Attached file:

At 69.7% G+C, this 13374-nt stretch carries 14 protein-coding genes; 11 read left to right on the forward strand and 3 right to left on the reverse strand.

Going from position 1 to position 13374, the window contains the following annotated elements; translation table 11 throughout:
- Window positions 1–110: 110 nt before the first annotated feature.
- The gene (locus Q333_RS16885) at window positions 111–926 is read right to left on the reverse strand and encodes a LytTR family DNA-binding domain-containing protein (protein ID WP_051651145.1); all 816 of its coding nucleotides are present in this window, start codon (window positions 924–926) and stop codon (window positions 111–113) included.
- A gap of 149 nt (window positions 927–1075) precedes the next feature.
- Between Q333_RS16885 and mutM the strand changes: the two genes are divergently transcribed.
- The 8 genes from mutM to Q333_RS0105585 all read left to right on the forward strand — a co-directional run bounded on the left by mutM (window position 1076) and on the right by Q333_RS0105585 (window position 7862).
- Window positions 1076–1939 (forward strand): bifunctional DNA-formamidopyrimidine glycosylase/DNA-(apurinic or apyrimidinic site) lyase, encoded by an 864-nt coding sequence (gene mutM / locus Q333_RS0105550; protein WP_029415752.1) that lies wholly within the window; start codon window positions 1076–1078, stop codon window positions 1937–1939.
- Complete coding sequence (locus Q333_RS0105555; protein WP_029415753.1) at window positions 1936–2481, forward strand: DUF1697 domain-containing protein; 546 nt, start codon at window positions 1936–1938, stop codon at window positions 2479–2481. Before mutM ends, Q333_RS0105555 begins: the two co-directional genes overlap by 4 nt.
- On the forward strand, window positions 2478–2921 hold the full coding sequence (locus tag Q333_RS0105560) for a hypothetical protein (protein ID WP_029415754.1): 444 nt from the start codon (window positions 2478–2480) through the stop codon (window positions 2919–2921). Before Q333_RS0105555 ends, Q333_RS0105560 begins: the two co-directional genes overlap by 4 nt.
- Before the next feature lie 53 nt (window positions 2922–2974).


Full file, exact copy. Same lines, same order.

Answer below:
At 69.7% G+C, this 13374-nt stretch carries 14 protein-coding genes; 11 read left to right on the forward strand and 3 right to left on the reverse strand.

Going from position 1 to position 13374, the window contains the following annotated elements; translation table 11 throughout:
- Window positions 1–110: 110 nt before the first annotated feature.
- The gene (locus Q333_RS16885) at window positions 111–926 is read right to left on the reverse strand and encodes a LytTR family DNA-binding domain-containing protein (protein ID WP_051651145.1); all 816 of its coding nucleotides are present in this window, start codon (window positions 924–926) and stop codon (window positions 111–113) included.
- A gap of 149 nt (window positions 927–1075) precedes the next feature.
- Between Q333_RS16885 and mutM the strand changes: the two genes are divergently transcribed.
- The 8 genes from mutM to Q333_RS0105585 all read left to right on the forward strand — a co-directional run bounded on the left by mutM (window position 1076) and on the right by Q333_RS0105585 (window position 7862).
- Window positions 1076–1939 (forward strand): bifunctional DNA-formamidopyrimidine glycosylase/DNA-(apurinic or apyrimidinic site) lyase, encoded by an 864-nt coding sequence (gene mutM / locus Q333_RS0105550; protein WP_029415752.1) that lies wholly within the window; start codon window positions 1076–1078, stop codon window positions 1937–1939.
- Complete coding sequence (locus Q333_RS0105555; protein WP_029415753.1) at window positions 1936–2481, forward strand: DUF1697 domain-containing protein; 546 nt, start codon at window positions 1936–1938, stop codon at window positions 2479–2481. Before mutM ends, Q333_RS0105555 begins: the two co-directional genes overlap by 4 nt.
- On the forward strand, window positions 2478–2921 hold the full coding sequence (locus tag Q333_RS0105560) for a hypothetical protein (protein ID WP_029415754.1): 444 nt from the start codon (window positions 2478–2480) through the stop codon (window positions 2919–2921). Before Q333_RS0105555 ends, Q333_RS0105560 begins: the two co-directional genes overlap by 4 nt.
- Before the next feature lie 53 nt (window positions 2922–2974).